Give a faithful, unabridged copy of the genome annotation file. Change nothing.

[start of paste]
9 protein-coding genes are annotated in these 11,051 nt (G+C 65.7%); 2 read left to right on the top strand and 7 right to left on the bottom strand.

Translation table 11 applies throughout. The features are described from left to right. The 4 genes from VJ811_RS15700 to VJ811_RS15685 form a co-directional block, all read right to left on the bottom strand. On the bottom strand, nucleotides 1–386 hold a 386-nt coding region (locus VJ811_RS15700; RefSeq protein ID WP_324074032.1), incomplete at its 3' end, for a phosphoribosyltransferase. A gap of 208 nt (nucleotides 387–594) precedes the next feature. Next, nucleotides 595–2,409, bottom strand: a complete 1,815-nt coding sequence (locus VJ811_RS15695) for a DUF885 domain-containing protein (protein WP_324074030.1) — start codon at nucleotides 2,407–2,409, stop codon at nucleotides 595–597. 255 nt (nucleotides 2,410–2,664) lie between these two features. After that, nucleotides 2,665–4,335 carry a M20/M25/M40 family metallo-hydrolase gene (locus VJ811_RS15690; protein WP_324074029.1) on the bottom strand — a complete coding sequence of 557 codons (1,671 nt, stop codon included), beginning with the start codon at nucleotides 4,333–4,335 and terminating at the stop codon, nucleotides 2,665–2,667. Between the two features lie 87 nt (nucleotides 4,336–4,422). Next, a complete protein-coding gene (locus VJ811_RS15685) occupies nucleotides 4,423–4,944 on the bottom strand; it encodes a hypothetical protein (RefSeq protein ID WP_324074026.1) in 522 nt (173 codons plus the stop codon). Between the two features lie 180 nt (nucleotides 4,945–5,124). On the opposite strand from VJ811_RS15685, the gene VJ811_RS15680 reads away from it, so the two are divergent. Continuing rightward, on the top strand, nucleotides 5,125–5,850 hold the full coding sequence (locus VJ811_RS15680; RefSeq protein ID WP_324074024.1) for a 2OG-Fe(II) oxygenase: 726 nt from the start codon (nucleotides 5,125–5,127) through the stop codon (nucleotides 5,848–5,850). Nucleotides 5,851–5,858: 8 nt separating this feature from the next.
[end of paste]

9 protein-coding genes are annotated in these 11,051 nt (G+C 65.7%); 2 read left to right on the top strand and 7 right to left on the bottom strand.

Translation table 11 applies throughout. The features are described from left to right. The 4 genes from VJ811_RS15700 to VJ811_RS15685 form a co-directional block, all read right to left on the bottom strand. On the bottom strand, nucleotides 1–386 hold a 386-nt coding region (locus VJ811_RS15700; RefSeq protein ID WP_324074032.1), incomplete at its 3' end, for a phosphoribosyltransferase. A gap of 208 nt (nucleotides 387–594) precedes the next feature. Next, nucleotides 595–2,409, bottom strand: a complete 1,815-nt coding sequence (locus VJ811_RS15695) for a DUF885 domain-containing protein (protein WP_324074030.1) — start codon at nucleotides 2,407–2,409, stop codon at nucleotides 595–597. 255 nt (nucleotides 2,410–2,664) lie between these two features. After that, nucleotides 2,665–4,335 carry a M20/M25/M40 family metallo-hydrolase gene (locus VJ811_RS15690; protein WP_324074029.1) on the bottom strand — a complete coding sequence of 557 codons (1,671 nt, stop codon included), beginning with the start codon at nucleotides 4,333–4,335 and terminating at the stop codon, nucleotides 2,665–2,667. Between the two features lie 87 nt (nucleotides 4,336–4,422). Next, a complete protein-coding gene (locus VJ811_RS15685) occupies nucleotides 4,423–4,944 on the bottom strand; it encodes a hypothetical protein (RefSeq protein ID WP_324074026.1) in 522 nt (173 codons plus the stop codon). Between the two features lie 180 nt (nucleotides 4,945–5,124). On the opposite strand from VJ811_RS15685, the gene VJ811_RS15680 reads away from it, so the two are divergent. Continuing rightward, on the top strand, nucleotides 5,125–5,850 hold the full coding sequence (locus VJ811_RS15680; RefSeq protein ID WP_324074024.1) for a 2OG-Fe(II) oxygenase: 726 nt from the start codon (nucleotides 5,125–5,127) through the stop codon (nucleotides 5,848–5,850). Nucleotides 5,851–5,858: 8 nt separating this feature from the next.